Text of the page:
ISO 100, 1/250, f/1.4, 35mm (Canon 5D)
ISO 100, 1/250, f/1.4, 35mm (Canon 5D)

 

To round up the discussion of DOF, let's take a look at two other properties of the lens, which typically affect the feel of quality of the out of focus area - the OOF highlights and OOF double-edging. Ideally, the lens would evenly lit OOF highlights with neutral or smooth blending around edges. Furthermore, the lens should not produce any double-edging around any OOF objects, whether the objects are in the fore-ground or back-ground. This is actually where Distagon T* 35mm f/1.4 excels - OOF highlights are uniformly lit and blend into background qutie nicely and there is no sign of double-edging at all. Very nice results all in all!

 

ISO 100, 1/1600, f/1.4, 35mm (Canon 5D)
ISO 100, 1/60, f/8, 35mm (Canon 5D)

 

Let's now review some other properties of Contax Carl Zeiss Distagon T* 35mm f/1.4. As can be seen from the shots above, Carl Zeiss Distagon T* 35mm f/1.4 fell prone to some flare in certain, rather extreme. situations. With the sun positioned close to the frame (peaking  over the top of the building from the left hand side), the lens shows some color shift as well as reduced contrast, pretty much throughout the entire aperture range. At smaller apertures, you can also observe aperture ghosting, which is clearly seen in the image on the right hand size (shot at f/8). Is there a reason for panic? Probably not, as long as you either use a lens hood or  compose your images in such a way that the strong light sources don't graze the front element of the lens under directly.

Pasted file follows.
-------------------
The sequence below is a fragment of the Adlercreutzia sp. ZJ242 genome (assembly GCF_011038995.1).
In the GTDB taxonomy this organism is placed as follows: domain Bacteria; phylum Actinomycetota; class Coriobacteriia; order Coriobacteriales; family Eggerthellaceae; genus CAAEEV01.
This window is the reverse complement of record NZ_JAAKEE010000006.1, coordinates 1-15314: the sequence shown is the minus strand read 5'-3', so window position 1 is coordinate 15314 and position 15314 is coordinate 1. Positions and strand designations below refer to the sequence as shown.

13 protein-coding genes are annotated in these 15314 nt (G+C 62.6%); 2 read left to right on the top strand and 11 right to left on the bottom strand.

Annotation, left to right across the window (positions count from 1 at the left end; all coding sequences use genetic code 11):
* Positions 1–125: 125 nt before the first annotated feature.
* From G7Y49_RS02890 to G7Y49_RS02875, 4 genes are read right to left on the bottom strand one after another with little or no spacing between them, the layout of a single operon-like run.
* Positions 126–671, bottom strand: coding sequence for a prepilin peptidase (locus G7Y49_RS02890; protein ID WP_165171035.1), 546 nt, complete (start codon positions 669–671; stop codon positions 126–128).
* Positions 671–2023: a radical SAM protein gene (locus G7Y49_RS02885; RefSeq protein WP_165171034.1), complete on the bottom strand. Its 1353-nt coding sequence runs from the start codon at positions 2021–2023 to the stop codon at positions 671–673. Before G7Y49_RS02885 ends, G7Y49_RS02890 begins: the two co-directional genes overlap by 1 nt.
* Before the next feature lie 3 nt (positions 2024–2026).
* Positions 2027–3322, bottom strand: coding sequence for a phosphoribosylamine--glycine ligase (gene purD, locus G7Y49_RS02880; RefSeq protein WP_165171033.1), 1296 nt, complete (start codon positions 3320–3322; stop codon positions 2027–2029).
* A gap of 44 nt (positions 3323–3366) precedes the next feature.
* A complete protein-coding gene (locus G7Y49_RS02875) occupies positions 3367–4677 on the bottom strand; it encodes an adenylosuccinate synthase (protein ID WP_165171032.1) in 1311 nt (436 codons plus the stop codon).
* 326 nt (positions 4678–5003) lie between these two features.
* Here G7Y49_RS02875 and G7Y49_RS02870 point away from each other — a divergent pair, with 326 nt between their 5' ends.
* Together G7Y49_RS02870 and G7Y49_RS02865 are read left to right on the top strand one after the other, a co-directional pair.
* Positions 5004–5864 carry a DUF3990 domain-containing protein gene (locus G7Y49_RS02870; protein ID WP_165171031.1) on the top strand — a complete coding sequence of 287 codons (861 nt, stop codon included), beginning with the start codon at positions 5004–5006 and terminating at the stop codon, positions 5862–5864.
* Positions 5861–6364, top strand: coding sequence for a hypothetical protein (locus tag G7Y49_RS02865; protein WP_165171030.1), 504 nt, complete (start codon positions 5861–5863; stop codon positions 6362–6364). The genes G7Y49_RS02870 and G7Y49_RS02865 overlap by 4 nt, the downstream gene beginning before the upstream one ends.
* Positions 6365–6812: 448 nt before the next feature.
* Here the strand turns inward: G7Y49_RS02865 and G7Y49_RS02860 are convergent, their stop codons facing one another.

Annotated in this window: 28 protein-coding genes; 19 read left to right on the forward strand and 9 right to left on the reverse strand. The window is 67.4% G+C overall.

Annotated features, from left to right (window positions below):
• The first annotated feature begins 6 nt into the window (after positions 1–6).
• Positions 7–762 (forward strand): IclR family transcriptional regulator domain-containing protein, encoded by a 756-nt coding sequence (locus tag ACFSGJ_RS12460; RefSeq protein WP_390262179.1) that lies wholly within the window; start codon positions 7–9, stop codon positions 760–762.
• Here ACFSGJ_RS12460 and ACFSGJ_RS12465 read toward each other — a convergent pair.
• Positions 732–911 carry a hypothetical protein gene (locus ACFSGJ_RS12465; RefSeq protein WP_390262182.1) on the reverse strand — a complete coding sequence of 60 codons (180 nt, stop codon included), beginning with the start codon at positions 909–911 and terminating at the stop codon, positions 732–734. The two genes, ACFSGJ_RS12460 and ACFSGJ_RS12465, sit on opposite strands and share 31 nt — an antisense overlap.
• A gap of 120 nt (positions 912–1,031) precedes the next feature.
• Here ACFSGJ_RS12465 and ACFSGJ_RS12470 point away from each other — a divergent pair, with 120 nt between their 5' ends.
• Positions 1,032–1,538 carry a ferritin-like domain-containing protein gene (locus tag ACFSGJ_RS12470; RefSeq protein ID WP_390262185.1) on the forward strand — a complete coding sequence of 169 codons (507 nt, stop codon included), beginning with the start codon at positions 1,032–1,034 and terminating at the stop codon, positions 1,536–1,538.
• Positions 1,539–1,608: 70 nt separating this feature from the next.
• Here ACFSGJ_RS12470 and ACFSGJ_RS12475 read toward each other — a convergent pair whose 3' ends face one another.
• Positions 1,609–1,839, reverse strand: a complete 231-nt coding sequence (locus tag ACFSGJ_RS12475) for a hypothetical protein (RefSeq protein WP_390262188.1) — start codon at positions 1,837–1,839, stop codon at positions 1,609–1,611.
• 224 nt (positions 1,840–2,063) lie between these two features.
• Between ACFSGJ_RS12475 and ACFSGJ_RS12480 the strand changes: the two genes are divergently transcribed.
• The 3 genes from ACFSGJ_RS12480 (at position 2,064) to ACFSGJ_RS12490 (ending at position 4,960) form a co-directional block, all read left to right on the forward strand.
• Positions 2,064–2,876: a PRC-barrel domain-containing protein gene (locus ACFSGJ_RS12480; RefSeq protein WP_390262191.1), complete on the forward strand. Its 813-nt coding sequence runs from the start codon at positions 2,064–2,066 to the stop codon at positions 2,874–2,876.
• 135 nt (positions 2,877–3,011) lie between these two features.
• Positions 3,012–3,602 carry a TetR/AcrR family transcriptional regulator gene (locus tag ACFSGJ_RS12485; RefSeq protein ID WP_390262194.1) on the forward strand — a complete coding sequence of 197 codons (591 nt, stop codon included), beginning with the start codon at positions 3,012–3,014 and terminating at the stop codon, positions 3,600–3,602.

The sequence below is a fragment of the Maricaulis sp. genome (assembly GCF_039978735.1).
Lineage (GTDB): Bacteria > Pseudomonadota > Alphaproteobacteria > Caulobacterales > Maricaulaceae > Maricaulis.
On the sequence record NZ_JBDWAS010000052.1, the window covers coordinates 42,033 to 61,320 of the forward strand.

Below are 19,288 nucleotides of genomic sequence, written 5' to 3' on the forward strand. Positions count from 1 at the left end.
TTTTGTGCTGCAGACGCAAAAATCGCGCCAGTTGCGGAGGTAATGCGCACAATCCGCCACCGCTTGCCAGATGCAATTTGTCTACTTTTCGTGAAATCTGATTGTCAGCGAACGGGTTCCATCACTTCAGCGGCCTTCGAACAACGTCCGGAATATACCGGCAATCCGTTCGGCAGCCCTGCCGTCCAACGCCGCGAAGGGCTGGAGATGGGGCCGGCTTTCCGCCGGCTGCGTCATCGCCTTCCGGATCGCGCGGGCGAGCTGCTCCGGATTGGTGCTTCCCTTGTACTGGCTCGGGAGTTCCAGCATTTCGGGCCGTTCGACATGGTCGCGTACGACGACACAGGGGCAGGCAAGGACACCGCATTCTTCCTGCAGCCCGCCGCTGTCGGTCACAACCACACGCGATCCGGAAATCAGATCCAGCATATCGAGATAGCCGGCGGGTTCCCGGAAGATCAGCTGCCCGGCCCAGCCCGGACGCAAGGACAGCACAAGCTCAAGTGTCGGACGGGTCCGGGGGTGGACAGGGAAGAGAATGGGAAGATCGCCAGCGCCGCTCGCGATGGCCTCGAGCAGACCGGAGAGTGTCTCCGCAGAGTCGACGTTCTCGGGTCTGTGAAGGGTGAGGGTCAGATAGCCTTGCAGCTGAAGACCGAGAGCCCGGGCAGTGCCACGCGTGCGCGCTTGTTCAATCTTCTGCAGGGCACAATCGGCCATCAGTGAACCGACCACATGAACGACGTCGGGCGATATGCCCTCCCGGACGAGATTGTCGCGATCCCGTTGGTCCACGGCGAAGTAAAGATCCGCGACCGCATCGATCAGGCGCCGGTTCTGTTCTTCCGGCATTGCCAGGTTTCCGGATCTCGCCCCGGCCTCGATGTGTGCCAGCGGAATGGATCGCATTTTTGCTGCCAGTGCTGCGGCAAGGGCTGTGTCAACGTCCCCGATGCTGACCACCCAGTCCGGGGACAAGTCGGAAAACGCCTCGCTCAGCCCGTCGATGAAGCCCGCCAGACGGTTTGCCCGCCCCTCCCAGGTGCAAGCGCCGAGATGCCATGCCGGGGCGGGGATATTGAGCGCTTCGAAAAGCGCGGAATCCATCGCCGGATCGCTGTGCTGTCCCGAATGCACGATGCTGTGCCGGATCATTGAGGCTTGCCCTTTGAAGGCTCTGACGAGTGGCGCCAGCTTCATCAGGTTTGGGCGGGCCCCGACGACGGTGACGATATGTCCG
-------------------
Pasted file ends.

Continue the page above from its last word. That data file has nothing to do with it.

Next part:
Vignetting @ f/1.4 - full frame vs 1.6x crop
Vignetting @ f/1.4 - full frame vs 1.6x crop

 

Carl Zeiss Distagon T 35mm f/1.4 showed moderate amount of vignetting on a full frame body with wide open aperture. Stopping down helps reduce vignetting and Distagon 35mm f/1.4 is no exception here - by f/2.8 vignetting is almost gone. On an APS-C body the lens shows basically no vignetting at all pretty much throughout the aperture range.

 



Lab Tests
Please note that MTF50 results for APS-C and Full-Frame cameras are not cross-comparable despite the same normalized [0:1] range used to report results for both types of cameras.

 

Resolution: Canon APS-C